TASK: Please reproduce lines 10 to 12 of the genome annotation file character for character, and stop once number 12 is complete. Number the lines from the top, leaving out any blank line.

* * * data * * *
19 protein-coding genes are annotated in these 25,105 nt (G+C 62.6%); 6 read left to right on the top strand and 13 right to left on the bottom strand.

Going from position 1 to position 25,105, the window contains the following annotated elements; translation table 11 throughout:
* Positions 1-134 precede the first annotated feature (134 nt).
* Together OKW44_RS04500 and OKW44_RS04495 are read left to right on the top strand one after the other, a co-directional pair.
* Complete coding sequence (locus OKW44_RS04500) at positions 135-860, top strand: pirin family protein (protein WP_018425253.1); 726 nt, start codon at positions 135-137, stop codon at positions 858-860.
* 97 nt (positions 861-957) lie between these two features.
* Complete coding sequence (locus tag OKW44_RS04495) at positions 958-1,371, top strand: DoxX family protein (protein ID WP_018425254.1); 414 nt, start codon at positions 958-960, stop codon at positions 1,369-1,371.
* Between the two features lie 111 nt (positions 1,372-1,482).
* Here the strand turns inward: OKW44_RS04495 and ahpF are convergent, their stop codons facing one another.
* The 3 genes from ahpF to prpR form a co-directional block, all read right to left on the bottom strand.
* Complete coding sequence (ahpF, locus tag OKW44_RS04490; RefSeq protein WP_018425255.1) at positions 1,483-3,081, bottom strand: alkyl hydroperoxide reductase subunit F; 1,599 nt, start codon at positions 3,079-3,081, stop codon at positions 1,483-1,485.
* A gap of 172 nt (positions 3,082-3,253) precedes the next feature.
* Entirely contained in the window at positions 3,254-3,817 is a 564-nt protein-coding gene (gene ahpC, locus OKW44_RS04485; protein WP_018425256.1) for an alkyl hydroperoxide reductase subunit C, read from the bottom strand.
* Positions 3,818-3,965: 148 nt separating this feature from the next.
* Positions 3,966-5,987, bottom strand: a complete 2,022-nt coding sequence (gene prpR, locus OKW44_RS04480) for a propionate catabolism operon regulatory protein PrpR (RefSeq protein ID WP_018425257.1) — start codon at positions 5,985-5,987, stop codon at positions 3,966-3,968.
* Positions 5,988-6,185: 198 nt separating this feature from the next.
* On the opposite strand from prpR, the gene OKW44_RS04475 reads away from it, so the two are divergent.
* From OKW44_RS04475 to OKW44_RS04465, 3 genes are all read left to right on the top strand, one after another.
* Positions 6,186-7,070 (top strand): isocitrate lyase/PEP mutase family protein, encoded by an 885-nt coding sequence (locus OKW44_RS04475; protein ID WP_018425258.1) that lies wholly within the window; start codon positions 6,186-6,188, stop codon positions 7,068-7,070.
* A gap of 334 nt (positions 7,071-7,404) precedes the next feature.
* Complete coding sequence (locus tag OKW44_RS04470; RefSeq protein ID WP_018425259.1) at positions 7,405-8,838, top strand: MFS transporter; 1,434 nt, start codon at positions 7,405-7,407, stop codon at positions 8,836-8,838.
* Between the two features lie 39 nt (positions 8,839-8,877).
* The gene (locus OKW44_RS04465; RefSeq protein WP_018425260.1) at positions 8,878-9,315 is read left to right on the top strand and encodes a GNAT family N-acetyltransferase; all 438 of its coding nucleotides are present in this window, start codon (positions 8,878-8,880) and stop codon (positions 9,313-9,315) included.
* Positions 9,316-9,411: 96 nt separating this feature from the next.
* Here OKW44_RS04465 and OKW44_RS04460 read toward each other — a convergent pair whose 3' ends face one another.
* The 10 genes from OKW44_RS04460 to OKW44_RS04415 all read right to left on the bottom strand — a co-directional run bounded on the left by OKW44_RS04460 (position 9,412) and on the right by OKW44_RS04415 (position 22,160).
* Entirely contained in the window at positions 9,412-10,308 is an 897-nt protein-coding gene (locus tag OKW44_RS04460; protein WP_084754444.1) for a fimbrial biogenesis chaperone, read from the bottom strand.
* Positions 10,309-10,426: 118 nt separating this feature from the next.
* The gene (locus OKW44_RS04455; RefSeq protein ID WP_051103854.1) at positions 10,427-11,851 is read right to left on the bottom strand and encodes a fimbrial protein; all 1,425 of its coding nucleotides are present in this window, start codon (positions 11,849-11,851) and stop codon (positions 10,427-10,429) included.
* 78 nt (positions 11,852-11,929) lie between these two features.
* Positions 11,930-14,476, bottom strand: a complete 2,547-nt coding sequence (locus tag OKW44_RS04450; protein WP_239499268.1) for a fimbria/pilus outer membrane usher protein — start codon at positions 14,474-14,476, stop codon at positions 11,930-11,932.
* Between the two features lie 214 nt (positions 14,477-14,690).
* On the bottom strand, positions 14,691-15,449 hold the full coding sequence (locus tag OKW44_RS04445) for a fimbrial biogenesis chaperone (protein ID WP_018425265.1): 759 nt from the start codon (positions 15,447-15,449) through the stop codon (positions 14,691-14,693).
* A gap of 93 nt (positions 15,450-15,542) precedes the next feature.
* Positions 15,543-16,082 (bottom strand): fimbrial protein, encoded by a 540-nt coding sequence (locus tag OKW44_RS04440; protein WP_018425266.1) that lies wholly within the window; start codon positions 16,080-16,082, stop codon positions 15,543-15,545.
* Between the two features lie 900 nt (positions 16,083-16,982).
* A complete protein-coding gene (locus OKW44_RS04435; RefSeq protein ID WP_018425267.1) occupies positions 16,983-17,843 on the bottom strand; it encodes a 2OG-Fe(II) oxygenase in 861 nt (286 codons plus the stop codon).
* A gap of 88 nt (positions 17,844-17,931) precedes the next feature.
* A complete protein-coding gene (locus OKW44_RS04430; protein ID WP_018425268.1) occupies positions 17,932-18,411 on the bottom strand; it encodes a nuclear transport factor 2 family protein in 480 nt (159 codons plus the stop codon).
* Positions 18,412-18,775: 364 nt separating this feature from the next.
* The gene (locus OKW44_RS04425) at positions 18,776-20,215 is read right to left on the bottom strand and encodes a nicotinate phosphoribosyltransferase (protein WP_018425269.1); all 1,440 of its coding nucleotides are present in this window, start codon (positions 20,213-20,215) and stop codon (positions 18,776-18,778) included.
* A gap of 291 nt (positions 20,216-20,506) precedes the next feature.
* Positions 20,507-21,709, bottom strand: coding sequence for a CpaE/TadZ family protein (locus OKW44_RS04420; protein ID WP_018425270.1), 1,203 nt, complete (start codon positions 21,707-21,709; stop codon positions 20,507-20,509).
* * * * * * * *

* The 3 genes from ahpF to prpR form a co-directional block, all read right to left on the bottom strand.
* Complete coding sequence (ahpF, locus tag OKW44_RS04490; RefSeq protein WP_018425255.1) at positions 1,483-3,081, bottom strand: alkyl hydroperoxide reductase subunit F; 1,599 nt, start codon at positions 3,079-3,081, stop codon at positions 1,483-1,485.
* A gap of 172 nt (positions 3,082-3,253) precedes the next feature.